Shelf Life

“You spend a lot of time looking at the reverse side of things,” she explains.

Page 67 of the Voynich manuscript in the Beinecke Rare Book and Manuscript Library's digital image collection. The Voynich manuscript is a centuries-old document written in a language which no one can understand or even recognize. For most of its time at Yale, it has gathered dust in the Beinecke Rare Book Library, hidden from sight. Recently, however, it caught the eye of some documentary producers interested in making a film about it. The Beinecke librarians are now scrambling to update and expand the manuscript’s. . . Read more
Max Ehrenfreund
Coach Class

With one infectious grin, Coach Williams fills a room.

The Yale Bowl wasn’t always near-empty on Saturday afternoons. People didn’t always tailgate past half-time; in fact, the very first game of recognizable American football between two U.S. universities—Harvard and Yale—took place in New Haven in 1875. It was a Yale man, Walter Camp, who later became known as the “father of American football,” transforming a brutal form of rugby into a whole new game. Looking at images of the Yale Bowl in the 1930s and ’40s, Professor Charles Hill says, one gets a sense. . . Read more
Sophie Quinton
Lost and Found

Two armchair historians also hunt for treasure.

If time travel existed, Jesse Thompson and Tony Cwikla would have racked up millions of frequent flier years. They’re history buffs—guys who’d prefer to throw back ale with Benjamin Franklin than with high school buddies, who’d rather watch gladiator matches with Caesar than with Russell Crowe. But since scientists have yet to find a traversable wormhole, Thompson and Cwikla must recover history instead of living it. When they aren’t working their normal jobs (Thompson as switchboard operator and Cwikla as factory worker), the two men. . . Read more
Haley Cohen
Mumbai, Continued

Revisiting a childhood haunt.

A month after gunmen stormed the Taj Mahal Hotel, I took a long-planned flight to Mumbai, India, to visit family. I hadn’t seen the city in four years, but as my uncle drove us to his house in the suburbs, Mumbai looked the same. The traffic was still terrble; the skyscrapers swelled upward in the late-night sky; the smog was still thick enough to block out the stars. Even this late, some of the shops lining the perimeters of the slums were still open, little. . . Read more
Neena Satija
Loan Rangers

Elm City community groups fight foreclosure.

While the dramatic failures of financial powerhouses like Lehman Brothers and AIG in September, 2008 are often considered the beginning of the current global financial crisis, for New Haven residents, the downturn began three years earlier with a sharp dip in the housing market. Between 2007 and 2008 alone, Elm City home sales dropped by 26.2 percent, well above the 16 percent national average. As the value of New Haveners’ homes fell and the interest rates on their mortgages rose, the result was a record number. . . Read more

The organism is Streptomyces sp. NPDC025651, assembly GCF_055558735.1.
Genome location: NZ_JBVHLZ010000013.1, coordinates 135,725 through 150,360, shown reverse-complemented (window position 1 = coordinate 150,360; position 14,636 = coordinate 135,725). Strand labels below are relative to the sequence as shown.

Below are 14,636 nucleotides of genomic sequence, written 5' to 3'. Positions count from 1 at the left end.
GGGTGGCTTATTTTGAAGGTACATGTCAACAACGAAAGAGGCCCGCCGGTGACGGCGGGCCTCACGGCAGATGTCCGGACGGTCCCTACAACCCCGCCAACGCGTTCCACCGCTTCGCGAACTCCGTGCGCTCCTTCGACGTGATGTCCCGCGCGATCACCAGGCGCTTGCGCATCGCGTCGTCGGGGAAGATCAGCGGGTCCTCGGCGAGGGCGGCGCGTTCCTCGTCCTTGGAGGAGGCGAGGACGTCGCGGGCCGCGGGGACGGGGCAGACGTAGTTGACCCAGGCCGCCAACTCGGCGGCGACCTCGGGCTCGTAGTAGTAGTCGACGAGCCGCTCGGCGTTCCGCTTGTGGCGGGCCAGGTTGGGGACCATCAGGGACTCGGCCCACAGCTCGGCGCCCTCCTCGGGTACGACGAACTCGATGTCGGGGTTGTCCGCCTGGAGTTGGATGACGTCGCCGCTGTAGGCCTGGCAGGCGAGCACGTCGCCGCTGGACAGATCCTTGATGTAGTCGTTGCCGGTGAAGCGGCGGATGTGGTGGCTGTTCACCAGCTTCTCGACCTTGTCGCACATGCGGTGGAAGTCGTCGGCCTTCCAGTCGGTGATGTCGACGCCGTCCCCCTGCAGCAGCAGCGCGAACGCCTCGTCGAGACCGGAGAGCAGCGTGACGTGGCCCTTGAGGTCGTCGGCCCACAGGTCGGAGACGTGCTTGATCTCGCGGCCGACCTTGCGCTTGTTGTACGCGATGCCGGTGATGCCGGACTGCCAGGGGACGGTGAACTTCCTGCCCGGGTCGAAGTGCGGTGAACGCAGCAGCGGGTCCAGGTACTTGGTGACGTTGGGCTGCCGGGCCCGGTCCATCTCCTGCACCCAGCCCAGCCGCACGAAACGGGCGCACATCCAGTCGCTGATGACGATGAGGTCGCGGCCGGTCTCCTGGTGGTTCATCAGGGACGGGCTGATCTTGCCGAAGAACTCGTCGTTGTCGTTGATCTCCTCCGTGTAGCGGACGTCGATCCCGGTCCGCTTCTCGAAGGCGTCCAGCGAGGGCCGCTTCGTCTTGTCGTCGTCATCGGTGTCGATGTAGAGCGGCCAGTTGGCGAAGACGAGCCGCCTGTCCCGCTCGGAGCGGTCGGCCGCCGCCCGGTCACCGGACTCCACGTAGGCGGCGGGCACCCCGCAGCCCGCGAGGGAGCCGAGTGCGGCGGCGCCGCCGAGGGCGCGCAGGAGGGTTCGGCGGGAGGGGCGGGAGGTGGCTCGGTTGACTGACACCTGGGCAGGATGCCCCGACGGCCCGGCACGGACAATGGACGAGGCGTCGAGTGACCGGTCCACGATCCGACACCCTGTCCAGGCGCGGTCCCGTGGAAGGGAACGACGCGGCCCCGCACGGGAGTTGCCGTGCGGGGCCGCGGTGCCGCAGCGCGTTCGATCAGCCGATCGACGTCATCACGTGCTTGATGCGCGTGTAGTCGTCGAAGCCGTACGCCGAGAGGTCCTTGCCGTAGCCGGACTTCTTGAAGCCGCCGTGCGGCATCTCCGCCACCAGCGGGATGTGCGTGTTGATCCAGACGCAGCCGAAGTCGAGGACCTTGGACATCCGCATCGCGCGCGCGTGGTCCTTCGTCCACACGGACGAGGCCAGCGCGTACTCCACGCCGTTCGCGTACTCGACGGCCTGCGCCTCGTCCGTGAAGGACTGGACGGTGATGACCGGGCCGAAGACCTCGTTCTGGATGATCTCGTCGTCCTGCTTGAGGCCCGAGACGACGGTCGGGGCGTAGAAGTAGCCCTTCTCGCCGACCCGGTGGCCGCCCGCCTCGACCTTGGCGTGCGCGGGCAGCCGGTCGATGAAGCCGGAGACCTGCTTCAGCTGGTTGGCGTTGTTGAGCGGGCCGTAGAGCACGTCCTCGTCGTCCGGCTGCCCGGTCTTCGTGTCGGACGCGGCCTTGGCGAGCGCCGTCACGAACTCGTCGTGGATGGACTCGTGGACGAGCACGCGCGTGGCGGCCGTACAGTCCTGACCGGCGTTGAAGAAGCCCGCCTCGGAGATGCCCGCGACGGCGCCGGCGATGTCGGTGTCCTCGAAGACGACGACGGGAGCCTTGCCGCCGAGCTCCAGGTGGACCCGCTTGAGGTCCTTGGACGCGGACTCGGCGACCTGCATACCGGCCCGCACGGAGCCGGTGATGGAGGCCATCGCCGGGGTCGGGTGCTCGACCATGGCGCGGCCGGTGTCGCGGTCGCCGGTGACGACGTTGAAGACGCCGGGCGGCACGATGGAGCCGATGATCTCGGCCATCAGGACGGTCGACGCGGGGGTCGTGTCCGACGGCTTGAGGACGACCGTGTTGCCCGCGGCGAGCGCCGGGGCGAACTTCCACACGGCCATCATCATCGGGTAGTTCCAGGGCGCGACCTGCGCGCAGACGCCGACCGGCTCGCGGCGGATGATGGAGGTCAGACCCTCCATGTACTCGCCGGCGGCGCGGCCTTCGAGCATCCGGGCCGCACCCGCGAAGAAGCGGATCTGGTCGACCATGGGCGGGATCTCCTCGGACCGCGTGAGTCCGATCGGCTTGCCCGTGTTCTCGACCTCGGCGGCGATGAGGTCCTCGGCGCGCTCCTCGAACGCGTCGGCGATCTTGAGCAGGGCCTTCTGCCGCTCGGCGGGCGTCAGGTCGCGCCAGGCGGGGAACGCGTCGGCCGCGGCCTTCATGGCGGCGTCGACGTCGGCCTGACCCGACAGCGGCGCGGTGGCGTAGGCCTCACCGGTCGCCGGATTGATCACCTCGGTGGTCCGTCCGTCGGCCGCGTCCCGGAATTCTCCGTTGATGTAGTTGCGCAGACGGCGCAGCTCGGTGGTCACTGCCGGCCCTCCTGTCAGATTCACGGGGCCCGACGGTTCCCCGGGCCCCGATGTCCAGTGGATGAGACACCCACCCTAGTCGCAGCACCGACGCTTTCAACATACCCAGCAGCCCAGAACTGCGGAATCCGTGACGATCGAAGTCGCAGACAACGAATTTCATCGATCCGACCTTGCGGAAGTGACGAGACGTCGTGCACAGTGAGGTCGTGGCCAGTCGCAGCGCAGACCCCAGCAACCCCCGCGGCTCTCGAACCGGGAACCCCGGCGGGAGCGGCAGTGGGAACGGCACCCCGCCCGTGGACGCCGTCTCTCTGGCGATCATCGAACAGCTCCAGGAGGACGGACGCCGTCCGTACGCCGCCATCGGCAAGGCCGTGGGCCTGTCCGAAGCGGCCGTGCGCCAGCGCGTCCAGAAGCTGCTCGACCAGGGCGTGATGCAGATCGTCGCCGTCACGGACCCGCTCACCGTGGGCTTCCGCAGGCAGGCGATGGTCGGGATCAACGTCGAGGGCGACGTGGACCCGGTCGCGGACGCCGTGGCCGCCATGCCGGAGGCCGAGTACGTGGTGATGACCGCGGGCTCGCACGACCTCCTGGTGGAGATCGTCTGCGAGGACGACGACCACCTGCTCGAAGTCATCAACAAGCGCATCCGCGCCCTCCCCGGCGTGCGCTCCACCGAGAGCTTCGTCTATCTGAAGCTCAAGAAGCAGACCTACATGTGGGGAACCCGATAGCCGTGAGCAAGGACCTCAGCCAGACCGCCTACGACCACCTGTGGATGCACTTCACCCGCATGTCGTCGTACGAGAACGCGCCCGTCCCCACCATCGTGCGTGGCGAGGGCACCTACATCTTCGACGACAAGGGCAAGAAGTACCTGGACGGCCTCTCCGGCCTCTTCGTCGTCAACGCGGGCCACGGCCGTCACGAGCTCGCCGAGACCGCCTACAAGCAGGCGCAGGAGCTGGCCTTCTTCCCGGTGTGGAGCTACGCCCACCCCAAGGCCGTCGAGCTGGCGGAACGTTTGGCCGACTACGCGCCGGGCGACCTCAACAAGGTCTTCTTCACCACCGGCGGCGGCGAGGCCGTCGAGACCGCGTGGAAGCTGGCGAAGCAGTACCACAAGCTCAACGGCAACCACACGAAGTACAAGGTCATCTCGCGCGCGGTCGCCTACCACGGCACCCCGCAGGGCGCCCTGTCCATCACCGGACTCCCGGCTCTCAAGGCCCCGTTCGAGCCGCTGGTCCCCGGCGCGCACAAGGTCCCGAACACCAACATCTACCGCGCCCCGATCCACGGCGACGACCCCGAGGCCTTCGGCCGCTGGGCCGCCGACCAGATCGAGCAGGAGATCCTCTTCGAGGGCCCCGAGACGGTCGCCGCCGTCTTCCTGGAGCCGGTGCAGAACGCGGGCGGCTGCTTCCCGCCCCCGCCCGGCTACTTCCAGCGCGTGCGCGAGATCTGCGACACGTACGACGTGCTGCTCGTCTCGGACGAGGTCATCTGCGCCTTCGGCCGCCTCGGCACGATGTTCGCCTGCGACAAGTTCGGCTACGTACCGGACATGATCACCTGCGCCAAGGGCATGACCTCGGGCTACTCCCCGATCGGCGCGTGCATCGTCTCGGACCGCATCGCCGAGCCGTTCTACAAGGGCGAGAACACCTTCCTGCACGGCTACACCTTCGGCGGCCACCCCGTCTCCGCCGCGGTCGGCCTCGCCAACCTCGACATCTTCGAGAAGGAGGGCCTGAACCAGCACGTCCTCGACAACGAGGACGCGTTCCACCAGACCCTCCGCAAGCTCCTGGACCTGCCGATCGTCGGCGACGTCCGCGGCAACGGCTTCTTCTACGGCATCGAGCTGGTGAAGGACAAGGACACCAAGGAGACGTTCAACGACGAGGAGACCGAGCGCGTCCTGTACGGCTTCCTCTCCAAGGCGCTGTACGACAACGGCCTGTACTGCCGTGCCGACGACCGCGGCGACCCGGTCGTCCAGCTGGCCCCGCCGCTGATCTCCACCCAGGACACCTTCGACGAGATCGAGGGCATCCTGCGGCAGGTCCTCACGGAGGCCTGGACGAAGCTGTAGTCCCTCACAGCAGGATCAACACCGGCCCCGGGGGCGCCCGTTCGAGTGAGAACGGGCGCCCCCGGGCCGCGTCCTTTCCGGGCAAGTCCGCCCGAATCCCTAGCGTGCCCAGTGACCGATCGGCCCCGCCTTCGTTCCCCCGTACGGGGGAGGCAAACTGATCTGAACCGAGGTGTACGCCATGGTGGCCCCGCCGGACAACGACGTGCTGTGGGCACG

Nick Handler
Poster Child

One graphic designer in a new generation of feminism.

Yale is covered in text. I don’t always see it and I don’t always read it, but it’s all over buildings, statues, bulletin boards, portraits, and signs. It’s often titular: “John C. Calhoun,” “Nathan Hale,” “James Woolsey,” “Kingman Brewster.” It’s often institutional: “The Yale Political Union,” “Mory’s,” “The Whiffenpoofs.” Recently, it’s often been hateful: “N****r,” “sluts.” For Jessica Svendsen MC ’09, this text is also masculine, connoting a mostly male institutional history and culture. When, this January, she began printing words on sheets of paper and. . . Read more
Nicole Allan
Talking Shock

New Haven veterans with Post-Traumatic Stress Disorder move forward together.

The first day Paul was in Vietnam, his company lined up to take pictures with a dead enemy soldier. When Paul refused, they punished him. “They made me bury the guy,” he said. “They weren’t about to let me get away with not touching him.” The rest of the group—five veterans and a chaplain—listen quietly, sitting in a scattered circle in the third-floor chapel of the West Haven Veteran’s Administration Hospital. Leaning back in their seats with their legs crossed, they are just settling into. . . Read more
Kanglei Wang
Village Voices

Women talk each other through rehabilitation.

It’s a Tuesday morning in February at the Village of Power, and Josephine is asking the women seated around her in a makeshift circle of chairs what they’ve done this week to turn a negative into a positive. The women, eleven in all, slump back into their sweatshirts and jackets. Although it’s warm indoors, some are still wearing the secondhand winter coats they got from the Columbus House shelter, where many will spend the night. No one speaks. Maybe it’s a little too early in. . . Read more
Alexandra Schwartz
At Last

The first time I didn’t quite see Obama in person.

The first time I didn’t quite see Obama in person, I spent the night alternately watching election returns and feverishly vomiting the full contents of my stomach. It was there, in the Nashua South High School gym, where the then-senator was set to give his “Yes We Can” speech after he lost the New Hampshire primary, that I thought it was all over for both of us. Just half an hour before Obama spoke, I finally succumbed to the flu and passed out while a. . . Read more
Mitch Reich